Now there's a story that deserves to be told. The difference between science and the Alternative, is a system for challenge and disproof. (South) Korean scientists showed real skill and leadership in exposing a scientific fraud. They deserve to be honored.

Winner of the Homeland Security Incompetence Award

Bruce Schneier, security guru, rails against the extraordinary stupidity of a "watch list" for airline passengers:
Wired News: Airline Security a Waste of Cash

... Consider CAPPS and its replacement, Secure Flight. These are programs to check travelers against the 30,000 to 40,000 names on the government's No-Fly list, and another 30,000 to 40,000 on its Selectee list.

They're bizarre lists: people -- names and aliases -- who are too dangerous to be allowed to fly under any circumstance, yet so innocent that they cannot be arrested, even under the draconian provisions of the Patriot Act. The Selectee list contains an equal number of travelers who must be searched extensively before they're allowed to fly. Who are these people, anyway?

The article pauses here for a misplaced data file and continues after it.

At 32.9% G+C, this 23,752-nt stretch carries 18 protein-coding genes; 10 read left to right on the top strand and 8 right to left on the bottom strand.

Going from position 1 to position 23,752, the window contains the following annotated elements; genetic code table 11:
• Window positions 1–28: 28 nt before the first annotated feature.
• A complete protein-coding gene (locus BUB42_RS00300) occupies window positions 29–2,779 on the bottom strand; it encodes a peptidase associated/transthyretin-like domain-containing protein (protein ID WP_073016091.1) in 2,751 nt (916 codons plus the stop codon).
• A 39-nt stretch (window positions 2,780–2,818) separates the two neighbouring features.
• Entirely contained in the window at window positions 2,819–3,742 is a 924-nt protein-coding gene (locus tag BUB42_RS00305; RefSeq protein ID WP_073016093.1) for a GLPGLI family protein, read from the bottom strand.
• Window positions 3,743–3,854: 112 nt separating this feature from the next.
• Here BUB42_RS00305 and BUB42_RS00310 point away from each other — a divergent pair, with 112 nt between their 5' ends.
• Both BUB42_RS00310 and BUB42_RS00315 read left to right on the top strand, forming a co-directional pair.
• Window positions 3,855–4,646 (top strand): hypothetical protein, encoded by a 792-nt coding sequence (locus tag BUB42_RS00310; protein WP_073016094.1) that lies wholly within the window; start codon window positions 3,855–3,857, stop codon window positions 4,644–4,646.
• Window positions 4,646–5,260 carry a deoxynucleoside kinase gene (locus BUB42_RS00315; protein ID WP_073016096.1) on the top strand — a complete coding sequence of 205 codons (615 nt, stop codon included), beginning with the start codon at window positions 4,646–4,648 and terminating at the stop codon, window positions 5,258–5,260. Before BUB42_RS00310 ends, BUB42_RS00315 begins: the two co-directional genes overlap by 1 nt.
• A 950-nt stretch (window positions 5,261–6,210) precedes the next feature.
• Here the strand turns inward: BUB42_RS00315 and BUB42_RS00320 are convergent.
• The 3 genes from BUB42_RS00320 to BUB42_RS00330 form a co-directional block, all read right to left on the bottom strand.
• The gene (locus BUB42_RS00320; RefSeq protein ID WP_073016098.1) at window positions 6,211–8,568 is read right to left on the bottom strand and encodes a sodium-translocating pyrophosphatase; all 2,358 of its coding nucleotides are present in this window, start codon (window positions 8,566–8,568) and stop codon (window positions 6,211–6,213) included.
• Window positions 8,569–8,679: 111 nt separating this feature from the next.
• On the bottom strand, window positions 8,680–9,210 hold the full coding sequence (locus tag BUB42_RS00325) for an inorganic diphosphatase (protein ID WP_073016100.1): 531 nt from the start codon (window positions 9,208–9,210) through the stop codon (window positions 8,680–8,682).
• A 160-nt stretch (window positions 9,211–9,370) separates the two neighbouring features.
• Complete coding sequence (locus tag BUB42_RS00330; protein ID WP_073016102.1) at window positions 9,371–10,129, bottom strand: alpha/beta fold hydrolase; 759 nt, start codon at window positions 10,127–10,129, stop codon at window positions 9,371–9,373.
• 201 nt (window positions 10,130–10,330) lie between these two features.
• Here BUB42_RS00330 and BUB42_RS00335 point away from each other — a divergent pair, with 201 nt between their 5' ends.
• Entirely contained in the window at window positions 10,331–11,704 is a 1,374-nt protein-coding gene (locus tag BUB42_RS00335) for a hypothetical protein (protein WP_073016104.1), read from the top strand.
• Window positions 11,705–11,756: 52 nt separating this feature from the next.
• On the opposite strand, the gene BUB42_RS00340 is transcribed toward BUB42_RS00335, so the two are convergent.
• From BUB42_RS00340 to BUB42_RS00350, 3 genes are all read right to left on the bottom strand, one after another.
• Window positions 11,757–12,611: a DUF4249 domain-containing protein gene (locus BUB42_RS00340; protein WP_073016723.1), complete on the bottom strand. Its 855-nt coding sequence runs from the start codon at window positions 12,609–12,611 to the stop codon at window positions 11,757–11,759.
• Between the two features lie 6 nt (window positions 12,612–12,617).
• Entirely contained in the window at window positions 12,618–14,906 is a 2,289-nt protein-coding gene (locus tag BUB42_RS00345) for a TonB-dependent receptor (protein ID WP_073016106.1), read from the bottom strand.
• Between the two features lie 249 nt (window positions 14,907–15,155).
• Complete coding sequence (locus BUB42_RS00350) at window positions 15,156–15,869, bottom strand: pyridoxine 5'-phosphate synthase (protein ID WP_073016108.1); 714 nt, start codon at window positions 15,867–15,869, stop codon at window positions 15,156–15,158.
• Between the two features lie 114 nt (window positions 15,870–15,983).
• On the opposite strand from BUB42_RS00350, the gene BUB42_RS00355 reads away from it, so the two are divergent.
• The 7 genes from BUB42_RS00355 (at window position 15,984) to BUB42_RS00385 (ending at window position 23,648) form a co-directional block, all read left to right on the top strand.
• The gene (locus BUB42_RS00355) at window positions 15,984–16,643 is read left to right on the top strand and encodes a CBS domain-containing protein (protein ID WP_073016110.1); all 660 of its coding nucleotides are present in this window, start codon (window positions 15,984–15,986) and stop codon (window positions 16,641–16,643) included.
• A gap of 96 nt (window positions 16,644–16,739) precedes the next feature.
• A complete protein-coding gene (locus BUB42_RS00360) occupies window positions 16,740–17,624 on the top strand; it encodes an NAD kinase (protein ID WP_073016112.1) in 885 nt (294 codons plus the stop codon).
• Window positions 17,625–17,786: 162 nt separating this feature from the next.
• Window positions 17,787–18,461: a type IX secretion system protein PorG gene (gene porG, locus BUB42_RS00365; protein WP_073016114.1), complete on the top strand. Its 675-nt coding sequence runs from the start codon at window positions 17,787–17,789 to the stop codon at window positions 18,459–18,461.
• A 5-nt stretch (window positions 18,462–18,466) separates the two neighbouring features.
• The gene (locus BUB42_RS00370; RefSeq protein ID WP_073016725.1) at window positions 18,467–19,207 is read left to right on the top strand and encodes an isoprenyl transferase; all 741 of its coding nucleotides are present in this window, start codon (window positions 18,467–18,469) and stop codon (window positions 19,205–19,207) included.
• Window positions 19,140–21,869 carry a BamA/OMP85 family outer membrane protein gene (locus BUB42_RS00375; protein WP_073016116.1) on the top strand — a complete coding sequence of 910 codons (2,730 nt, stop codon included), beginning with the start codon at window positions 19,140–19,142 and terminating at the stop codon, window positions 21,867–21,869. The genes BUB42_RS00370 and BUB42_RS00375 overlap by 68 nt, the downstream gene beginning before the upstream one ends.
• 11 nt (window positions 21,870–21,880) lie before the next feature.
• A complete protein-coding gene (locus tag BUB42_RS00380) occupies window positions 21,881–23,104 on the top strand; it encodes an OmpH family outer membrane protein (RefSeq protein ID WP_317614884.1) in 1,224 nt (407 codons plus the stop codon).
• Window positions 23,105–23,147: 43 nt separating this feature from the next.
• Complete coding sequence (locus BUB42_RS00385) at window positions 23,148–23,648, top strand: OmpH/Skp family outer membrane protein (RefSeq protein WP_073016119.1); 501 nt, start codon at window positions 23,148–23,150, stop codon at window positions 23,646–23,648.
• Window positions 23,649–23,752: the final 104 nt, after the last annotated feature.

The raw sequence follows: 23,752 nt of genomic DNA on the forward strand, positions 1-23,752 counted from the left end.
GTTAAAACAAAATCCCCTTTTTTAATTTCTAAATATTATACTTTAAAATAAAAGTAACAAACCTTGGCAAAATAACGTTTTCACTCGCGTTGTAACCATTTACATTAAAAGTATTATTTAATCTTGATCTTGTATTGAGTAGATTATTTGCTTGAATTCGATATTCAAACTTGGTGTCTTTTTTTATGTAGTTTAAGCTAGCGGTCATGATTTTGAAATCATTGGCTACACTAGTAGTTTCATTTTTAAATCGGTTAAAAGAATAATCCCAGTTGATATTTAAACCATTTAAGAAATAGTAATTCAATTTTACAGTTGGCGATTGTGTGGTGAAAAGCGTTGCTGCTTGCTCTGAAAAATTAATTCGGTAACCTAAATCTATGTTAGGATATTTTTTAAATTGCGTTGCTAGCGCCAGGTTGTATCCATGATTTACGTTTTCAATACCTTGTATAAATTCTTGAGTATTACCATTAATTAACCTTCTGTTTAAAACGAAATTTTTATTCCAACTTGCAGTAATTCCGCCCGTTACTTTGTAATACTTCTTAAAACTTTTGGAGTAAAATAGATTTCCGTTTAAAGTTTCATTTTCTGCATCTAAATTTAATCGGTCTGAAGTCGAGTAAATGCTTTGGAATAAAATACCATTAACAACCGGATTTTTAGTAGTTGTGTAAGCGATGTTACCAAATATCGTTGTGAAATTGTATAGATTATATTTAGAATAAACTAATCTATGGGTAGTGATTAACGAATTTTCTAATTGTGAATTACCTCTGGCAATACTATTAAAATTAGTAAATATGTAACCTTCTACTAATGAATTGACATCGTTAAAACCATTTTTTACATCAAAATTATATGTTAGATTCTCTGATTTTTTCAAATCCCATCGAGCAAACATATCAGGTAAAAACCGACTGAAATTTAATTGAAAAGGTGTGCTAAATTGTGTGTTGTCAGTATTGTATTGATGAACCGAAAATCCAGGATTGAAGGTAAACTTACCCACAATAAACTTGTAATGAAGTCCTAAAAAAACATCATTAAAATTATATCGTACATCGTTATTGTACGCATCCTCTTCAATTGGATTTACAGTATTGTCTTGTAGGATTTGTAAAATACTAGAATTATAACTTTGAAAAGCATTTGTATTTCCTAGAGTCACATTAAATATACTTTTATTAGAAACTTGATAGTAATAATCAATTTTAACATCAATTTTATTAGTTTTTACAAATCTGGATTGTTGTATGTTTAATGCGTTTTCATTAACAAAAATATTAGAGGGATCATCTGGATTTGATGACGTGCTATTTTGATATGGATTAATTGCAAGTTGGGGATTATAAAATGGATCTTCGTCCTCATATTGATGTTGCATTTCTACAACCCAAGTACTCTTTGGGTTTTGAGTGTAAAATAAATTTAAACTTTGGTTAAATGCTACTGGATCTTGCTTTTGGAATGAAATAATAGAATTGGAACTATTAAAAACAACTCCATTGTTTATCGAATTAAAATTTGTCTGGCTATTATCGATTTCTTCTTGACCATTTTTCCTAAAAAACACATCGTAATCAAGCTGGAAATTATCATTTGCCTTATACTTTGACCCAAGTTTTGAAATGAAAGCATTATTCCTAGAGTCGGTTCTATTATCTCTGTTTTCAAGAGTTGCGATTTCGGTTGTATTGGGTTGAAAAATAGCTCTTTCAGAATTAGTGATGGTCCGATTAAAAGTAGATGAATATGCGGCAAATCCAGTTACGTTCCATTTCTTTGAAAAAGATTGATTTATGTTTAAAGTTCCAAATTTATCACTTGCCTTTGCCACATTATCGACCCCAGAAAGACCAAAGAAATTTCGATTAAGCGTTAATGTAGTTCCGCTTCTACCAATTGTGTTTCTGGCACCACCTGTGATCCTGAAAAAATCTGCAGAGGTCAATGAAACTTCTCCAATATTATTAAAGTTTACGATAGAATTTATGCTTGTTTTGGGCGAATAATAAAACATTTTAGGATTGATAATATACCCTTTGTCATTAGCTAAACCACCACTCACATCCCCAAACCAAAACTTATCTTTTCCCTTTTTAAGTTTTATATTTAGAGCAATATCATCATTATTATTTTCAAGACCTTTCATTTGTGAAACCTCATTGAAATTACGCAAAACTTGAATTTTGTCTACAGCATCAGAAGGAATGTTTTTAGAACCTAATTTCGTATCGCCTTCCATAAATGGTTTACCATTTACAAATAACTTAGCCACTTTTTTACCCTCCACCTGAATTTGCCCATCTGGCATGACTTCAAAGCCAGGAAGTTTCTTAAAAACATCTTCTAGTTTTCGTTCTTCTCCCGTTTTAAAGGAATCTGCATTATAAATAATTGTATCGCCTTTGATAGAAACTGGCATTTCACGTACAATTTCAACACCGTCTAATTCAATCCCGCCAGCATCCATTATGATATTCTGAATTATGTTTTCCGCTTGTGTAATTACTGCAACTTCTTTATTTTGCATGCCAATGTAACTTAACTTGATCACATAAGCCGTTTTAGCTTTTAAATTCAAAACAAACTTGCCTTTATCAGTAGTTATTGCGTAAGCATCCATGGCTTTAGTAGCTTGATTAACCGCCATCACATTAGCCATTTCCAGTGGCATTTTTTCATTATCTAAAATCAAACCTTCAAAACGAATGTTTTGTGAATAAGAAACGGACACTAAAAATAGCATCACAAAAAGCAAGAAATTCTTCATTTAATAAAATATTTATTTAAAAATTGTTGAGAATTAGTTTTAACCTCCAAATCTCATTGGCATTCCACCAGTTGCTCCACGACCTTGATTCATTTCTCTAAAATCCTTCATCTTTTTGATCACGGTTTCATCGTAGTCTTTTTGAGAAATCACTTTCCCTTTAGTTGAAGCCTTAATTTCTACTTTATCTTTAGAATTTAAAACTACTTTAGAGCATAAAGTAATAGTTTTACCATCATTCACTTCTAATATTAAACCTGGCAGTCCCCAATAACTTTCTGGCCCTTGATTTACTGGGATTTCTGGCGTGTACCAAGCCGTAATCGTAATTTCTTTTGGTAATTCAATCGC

The truth is, nobody knows. The lists come from the Terrorist Screening Database, a hodgepodge compiled in haste from a variety of sources, with no clear rules about who should be on it or how to get off it. The government is trying to clean up the lists, but -- garbage in, garbage out -- it's not having much success.